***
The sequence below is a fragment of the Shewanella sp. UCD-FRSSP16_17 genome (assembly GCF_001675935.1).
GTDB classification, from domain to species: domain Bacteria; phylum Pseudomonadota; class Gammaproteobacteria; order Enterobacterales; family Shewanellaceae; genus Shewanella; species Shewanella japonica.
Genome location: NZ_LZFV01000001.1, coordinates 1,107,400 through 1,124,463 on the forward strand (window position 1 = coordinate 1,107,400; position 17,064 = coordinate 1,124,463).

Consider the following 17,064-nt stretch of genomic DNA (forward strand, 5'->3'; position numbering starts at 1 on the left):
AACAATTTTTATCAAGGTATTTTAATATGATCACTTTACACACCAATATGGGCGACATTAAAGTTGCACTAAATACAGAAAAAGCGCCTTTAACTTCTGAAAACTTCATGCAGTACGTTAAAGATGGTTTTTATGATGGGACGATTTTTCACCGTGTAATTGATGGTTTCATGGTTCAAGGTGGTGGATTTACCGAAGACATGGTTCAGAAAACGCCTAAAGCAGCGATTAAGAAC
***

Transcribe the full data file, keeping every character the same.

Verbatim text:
The sequence below is a fragment of the Shewanella sp. UCD-FRSSP16_17 genome (assembly GCF_001675935.1).
GTDB classification, from domain to species: domain Bacteria; phylum Pseudomonadota; class Gammaproteobacteria; order Enterobacterales; family Shewanellaceae; genus Shewanella; species Shewanella japonica.
Genome location: NZ_LZFV01000001.1, coordinates 1,107,400 through 1,124,463 on the forward strand (window position 1 = coordinate 1,107,400; position 17,064 = coordinate 1,124,463).

Consider the following 17,064-nt stretch of genomic DNA (forward strand, 5'->3'; position numbering starts at 1 on the left):
AACAATTTTTATCAAGGTATTTTAATATGATCACTTTACACACCAATATGGGCGACATTAAAGTTGCACTAAATACAGAAAAAGCGCCTTTAACTTCTGAAAACTTCATGCAGTACGTTAAAGATGGTTTTTATGATGGGACGATTTTTCACCGTGTAATTGATGGTTTCATGGTTCAAGGTGGTGGATTTACCGAAGACATGGTTCAGAAAACGCCTAAAGCAGCGATTAAGAAC